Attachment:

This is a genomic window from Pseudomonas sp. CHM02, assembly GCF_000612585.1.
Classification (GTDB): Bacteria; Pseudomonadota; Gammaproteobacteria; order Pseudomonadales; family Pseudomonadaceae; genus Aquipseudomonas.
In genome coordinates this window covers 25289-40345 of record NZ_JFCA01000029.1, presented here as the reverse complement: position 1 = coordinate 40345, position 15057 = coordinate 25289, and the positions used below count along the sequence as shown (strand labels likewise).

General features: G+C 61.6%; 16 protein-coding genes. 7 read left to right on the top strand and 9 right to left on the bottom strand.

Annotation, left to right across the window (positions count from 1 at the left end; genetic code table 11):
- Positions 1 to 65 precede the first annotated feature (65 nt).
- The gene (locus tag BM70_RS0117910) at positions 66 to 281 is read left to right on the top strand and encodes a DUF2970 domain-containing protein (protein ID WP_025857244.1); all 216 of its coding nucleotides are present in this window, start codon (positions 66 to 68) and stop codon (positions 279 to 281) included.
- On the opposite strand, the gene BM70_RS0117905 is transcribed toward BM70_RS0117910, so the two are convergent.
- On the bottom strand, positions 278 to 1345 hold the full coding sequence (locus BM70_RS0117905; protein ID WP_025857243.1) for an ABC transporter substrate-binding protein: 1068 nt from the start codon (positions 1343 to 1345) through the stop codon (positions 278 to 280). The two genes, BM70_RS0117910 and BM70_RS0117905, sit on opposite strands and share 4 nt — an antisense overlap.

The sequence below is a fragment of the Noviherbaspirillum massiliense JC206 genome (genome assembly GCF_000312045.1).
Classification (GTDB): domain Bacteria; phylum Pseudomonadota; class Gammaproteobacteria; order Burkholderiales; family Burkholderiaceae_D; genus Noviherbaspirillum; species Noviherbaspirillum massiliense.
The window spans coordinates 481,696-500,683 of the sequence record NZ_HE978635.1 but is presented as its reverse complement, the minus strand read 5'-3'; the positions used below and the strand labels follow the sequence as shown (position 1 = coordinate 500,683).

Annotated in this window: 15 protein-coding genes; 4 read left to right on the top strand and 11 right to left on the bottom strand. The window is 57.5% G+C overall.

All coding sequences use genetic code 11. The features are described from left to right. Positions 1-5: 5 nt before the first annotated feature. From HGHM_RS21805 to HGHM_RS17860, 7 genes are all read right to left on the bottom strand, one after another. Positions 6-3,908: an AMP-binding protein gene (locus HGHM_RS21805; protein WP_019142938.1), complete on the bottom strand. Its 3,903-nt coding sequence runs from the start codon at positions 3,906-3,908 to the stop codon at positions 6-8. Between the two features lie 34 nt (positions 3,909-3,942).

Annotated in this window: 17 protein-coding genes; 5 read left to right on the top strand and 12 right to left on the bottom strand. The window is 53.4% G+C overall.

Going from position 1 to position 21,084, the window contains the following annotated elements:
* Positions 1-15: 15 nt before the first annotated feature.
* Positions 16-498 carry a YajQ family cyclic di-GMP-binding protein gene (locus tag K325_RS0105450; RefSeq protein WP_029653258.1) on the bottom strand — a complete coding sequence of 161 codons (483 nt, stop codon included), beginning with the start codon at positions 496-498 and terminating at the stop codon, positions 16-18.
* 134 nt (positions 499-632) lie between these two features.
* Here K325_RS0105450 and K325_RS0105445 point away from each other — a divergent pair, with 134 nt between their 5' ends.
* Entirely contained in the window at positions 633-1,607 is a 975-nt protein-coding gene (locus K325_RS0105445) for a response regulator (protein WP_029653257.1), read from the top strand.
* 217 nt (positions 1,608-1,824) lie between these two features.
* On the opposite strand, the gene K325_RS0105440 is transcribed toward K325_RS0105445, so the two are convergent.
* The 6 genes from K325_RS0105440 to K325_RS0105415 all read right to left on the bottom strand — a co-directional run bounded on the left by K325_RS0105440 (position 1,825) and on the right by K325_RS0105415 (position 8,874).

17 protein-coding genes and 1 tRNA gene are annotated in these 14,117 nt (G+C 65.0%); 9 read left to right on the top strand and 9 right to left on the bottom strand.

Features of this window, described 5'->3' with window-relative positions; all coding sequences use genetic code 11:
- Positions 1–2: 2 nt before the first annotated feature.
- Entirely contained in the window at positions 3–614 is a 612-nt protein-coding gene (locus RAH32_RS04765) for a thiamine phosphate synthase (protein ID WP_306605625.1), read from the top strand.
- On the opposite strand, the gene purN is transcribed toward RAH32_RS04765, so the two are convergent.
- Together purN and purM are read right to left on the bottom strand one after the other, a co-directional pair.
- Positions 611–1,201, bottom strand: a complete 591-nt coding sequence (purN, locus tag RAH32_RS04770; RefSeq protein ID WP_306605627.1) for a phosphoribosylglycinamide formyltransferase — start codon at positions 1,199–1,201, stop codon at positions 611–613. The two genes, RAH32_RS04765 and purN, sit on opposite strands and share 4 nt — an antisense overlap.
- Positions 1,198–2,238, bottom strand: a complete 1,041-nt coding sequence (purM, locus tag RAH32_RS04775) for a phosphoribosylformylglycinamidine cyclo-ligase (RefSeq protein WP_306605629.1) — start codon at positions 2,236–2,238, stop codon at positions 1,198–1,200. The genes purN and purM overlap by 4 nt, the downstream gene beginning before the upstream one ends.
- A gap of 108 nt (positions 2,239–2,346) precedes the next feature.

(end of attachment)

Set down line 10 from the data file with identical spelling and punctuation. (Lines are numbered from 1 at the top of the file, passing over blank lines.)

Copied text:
The sequence below is a fragment of the Noviherbaspirillum massiliense JC206 genome (genome assembly GCF_000312045.1).